To Sing, Or Not To Sing

To sing, or not to sing.  That is the question prospective contestants, of reality television singing shows, should ask before subjecting themselves to possible ridicule from so-called judges.  The first thing aspiring professional crooners should do, before appearing in front of a national audience, is to at least be honest with themselves about their singing ability.  However, based on what I’ve been hearing through my television speakers, the past few weeks, wannabe singers are not heeding that sound advice.  I am of course referring to this year’s new show, Rising Star, and I’m only aware of it because someone in my household was a fan of the program, although she somehow managed to miss the season’s finale the other night.  I won’t embarrass this lovely woman by revealing her identity.

You know a television network has hit the bottom of the judge’s barrel when Ludacris, Ke$ha, and Brad Paisley are chosen to critique the performances of those hoping to become singing sensations.  Ludacris is a rapper, and we know rappers can’t sing.  I’ve barely heard of Ke$ha, although I’m at least hip enough to know the proper spelling of her name, and Brad Paisley is merely a Country artist (enough said), so who are they to evaluate who can or cannot sing.  The personalities of the Rising Star judges seems to mimic every other panel, of reality show competition analyzers, beginning with talent shows’ pioneer, American Idol.  I did watch the first two seasons, of the enormously successful program, but only because I found performances like William Hung’s to be hilarious, yet even he received a recording contract.  I guess (actually I know) I’m “old school” because I think all artists should have to go through a period of suffering, for their art, before becoming nationally famous.

Now back to comparing the panel of judges from Rising Star and American Idol.  Ludacris appears to be the Simon Cowell of the show, honestly assessing each contestant’s performance, but he does so in a much nicer fashion.  Ke$ha is a younger version of Paula Abdul, but just as annoying, and she elevates the mushiness factor of the show to another level.  She lends her support, during the performance, by always pushing the green ^ button, regardless of how miserable the singing actually was, and then afterwards she has a compliment awaiting each and every contestant.  Brad Paisley’s comments are typically somewhere in the middle (a la Randy Jackson).  I’m positive that even I would receive a compliment from Ke$ha if I was one of the participants.  Heck, I’d probably win the whole competition considering the rest of the contestants on the show.  Not really.  I’m a realist, and although I am a pretty decent crooner I’m not quite that good.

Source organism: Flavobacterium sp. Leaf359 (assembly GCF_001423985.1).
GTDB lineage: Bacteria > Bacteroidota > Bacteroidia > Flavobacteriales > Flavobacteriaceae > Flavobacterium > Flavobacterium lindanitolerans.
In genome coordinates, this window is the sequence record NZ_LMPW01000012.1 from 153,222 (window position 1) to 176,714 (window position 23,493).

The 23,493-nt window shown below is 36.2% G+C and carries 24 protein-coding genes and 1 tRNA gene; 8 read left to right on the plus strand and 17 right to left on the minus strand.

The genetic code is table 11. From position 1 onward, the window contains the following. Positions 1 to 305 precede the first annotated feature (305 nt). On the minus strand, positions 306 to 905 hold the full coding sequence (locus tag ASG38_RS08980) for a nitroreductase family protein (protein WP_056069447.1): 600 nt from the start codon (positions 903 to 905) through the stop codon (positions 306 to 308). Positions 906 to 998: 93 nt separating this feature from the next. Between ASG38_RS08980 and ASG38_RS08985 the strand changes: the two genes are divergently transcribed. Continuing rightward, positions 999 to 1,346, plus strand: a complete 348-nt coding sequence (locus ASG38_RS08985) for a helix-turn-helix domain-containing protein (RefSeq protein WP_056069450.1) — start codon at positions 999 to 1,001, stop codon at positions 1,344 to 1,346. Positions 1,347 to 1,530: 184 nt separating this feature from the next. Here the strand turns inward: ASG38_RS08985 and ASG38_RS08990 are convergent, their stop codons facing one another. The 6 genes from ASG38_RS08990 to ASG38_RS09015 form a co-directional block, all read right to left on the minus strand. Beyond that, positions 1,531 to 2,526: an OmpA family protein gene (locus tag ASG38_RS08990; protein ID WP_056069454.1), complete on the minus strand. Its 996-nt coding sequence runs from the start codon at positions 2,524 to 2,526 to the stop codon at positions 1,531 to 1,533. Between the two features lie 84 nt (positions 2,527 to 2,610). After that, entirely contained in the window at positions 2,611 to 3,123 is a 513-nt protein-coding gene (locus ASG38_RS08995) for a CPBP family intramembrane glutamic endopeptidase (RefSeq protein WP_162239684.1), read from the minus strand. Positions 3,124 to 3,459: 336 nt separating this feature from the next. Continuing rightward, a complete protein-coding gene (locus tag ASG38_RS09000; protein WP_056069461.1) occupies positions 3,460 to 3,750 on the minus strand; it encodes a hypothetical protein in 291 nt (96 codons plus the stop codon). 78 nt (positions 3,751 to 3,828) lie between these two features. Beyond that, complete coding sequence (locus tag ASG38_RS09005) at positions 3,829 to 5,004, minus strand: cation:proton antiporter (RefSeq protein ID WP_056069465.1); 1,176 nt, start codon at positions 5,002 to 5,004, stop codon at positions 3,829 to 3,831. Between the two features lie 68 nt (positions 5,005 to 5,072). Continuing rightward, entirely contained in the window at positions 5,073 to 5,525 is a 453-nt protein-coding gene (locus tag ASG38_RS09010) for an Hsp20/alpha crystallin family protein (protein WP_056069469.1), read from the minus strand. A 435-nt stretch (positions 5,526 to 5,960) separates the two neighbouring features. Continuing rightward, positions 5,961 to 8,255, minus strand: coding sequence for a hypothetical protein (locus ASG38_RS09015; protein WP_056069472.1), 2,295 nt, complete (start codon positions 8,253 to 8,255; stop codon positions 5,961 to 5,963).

However, I was generous enough to bestow my vocal talent to my junior high school choir, for all three years I was a student there, but I really don’t know why.  Maybe because my older sister had paved the way, or possibly because a lady at church, sitting in the pew behind me, had told my mother I had a nice singing voice.  Most likely though I joined the school chorus after calculating the girl to boy ratio of the class.  There was bound to be only a handful of guys enrolled, so the odds of me finding a special someone was quite favorable especially for a “playa” like myself.  Just kidding of course.  Those who truly know me are well aware I’m a pretty reserved person at heart and don’t yearn to be the center of attention.

For example, when I was a freshman, and our choir was to perform at our school’s annual talent show, I was asked to sing a brief solo during our rendition of the Doobie Brothers’ “Long Train Runnin’.”  The teacher had meandered through the male vocal section of the choir, during one particular rehearsal, and narrowed the field down to two, myself and another guy, of who could adequately sing the solo.  I wasn’t near as brave as my sister, who had sung a portion of “Summer Nights” from the movie, Grease, by herself two years prior, so I refused the offer.  The other guy declined as well.  Eventually an alto, of the female persuasion, was man enough to volunteer singing the minimal part, so us two scaredy-cats were finally let off the hook.  I’ll never know how well I would’ve performed, if I had decided to sing that solo, but I do know Ke$ha would have given me a standing ovation.

 

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